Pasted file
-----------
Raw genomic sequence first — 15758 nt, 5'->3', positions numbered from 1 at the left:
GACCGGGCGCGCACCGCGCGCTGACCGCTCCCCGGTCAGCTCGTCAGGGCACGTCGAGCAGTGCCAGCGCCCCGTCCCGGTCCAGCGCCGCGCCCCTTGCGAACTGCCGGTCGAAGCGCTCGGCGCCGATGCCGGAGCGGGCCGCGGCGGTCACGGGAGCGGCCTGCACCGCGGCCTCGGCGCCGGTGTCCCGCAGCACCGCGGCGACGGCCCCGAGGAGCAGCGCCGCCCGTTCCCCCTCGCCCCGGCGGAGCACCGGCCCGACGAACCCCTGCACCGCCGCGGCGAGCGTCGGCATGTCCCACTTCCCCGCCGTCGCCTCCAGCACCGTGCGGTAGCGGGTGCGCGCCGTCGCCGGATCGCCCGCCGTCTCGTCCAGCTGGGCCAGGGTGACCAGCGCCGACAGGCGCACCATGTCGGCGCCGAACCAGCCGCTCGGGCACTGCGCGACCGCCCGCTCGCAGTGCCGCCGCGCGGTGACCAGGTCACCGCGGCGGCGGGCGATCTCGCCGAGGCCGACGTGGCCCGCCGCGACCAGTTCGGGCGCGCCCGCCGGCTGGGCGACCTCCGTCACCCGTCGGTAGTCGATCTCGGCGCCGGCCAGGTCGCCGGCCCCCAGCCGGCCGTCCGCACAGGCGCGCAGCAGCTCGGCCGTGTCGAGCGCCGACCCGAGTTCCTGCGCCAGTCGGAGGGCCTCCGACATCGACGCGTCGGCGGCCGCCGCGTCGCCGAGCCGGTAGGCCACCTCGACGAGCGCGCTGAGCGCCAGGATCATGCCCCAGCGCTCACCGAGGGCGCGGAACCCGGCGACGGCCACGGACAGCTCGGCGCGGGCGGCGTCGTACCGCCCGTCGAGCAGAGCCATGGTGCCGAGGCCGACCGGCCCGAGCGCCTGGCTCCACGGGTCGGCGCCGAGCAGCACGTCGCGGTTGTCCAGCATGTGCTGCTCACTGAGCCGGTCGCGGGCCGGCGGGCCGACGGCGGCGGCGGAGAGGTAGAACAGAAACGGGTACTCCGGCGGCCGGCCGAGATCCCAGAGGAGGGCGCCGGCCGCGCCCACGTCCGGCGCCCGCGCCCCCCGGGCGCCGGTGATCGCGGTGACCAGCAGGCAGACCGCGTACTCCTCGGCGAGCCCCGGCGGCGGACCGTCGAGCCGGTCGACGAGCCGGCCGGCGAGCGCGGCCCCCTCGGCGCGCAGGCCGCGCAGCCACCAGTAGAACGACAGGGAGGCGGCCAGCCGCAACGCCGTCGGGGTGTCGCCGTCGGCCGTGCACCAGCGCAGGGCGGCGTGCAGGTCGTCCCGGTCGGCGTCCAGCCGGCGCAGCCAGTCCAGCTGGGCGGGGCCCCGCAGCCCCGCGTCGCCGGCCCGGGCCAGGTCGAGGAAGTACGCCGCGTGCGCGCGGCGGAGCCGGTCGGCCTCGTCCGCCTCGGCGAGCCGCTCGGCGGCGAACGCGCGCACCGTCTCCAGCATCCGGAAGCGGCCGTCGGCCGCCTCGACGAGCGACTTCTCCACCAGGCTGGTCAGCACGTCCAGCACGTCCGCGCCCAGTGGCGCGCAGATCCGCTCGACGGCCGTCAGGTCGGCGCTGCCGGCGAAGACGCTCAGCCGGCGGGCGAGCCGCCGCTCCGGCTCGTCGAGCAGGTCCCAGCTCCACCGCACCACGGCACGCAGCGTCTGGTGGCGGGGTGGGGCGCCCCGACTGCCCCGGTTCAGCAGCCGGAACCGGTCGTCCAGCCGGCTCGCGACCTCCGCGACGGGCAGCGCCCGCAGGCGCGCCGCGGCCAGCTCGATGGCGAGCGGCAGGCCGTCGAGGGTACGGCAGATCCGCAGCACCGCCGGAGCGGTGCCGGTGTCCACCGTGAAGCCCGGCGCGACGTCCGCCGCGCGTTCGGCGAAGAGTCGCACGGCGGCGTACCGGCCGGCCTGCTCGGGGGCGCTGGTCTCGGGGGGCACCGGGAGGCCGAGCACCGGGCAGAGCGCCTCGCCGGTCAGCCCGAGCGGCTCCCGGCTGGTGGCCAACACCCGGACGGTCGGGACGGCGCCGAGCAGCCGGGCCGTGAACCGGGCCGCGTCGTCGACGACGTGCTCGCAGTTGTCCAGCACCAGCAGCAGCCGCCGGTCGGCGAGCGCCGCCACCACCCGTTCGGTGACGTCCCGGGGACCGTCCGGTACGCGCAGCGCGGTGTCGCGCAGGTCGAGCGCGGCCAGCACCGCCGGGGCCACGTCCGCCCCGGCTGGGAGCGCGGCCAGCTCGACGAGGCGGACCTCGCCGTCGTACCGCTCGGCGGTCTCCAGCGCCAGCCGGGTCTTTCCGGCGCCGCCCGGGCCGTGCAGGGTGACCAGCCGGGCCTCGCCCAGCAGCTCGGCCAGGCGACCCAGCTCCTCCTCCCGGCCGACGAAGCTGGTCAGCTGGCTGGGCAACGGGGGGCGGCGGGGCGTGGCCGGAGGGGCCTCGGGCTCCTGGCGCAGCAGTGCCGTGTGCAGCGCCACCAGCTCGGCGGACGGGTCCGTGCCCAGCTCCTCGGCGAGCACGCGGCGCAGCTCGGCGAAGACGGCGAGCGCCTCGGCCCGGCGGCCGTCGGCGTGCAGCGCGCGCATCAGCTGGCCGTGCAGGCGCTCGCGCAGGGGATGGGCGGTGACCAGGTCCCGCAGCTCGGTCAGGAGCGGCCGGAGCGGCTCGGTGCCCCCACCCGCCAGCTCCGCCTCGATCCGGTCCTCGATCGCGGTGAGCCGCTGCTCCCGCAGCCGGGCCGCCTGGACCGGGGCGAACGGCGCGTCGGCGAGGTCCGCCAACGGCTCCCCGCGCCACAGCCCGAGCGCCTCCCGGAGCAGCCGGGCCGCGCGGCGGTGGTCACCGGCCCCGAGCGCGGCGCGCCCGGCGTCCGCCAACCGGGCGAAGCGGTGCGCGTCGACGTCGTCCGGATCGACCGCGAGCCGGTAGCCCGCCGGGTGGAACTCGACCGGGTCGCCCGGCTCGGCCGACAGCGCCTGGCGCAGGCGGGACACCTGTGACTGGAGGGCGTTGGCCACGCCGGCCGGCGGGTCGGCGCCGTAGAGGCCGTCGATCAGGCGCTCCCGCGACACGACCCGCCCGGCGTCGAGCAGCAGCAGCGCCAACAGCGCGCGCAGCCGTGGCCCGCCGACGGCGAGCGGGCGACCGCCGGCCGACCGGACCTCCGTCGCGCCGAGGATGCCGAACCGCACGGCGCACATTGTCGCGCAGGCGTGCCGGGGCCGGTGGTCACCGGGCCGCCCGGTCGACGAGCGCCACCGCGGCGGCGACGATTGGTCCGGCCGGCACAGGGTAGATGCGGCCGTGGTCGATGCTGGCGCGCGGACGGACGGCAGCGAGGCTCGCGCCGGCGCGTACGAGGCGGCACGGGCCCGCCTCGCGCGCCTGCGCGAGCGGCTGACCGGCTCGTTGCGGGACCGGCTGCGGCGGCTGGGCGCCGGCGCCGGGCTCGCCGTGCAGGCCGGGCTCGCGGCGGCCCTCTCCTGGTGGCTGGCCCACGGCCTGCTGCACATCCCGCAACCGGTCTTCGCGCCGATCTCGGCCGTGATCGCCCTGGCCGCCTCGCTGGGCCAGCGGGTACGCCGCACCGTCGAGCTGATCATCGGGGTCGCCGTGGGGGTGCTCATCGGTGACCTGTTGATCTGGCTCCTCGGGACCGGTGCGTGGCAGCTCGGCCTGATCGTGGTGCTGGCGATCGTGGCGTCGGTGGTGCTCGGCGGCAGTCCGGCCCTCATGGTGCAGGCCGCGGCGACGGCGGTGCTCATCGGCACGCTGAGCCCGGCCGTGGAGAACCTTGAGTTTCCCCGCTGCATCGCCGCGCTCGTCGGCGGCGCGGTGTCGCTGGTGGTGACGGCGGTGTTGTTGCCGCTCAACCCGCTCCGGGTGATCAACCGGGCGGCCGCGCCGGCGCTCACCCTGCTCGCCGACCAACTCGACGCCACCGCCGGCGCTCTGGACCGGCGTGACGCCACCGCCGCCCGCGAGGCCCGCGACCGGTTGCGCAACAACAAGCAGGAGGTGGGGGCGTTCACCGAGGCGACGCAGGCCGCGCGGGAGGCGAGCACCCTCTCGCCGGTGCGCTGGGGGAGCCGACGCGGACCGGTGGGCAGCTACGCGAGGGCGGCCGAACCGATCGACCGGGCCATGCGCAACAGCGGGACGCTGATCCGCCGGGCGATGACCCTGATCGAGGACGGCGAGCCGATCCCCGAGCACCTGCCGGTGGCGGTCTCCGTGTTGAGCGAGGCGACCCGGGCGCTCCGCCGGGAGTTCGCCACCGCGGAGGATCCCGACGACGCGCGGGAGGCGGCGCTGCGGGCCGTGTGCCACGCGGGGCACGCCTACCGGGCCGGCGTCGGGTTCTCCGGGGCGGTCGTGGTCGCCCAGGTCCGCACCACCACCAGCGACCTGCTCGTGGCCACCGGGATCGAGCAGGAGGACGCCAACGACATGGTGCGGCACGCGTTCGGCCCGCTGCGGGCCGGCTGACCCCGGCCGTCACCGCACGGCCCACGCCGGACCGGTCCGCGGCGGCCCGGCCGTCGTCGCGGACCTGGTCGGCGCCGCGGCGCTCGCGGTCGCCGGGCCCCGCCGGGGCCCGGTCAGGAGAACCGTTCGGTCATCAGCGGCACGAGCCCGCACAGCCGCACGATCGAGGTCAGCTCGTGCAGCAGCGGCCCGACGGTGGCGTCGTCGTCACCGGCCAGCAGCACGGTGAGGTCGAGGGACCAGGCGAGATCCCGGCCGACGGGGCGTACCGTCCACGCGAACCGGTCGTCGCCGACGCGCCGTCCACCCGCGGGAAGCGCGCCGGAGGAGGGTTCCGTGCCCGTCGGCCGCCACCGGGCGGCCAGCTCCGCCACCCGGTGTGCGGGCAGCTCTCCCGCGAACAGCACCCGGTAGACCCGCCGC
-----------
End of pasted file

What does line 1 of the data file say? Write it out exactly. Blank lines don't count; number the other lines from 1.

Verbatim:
Raw genomic sequence first — 15758 nt, 5'->3', positions numbered from 1 at the left: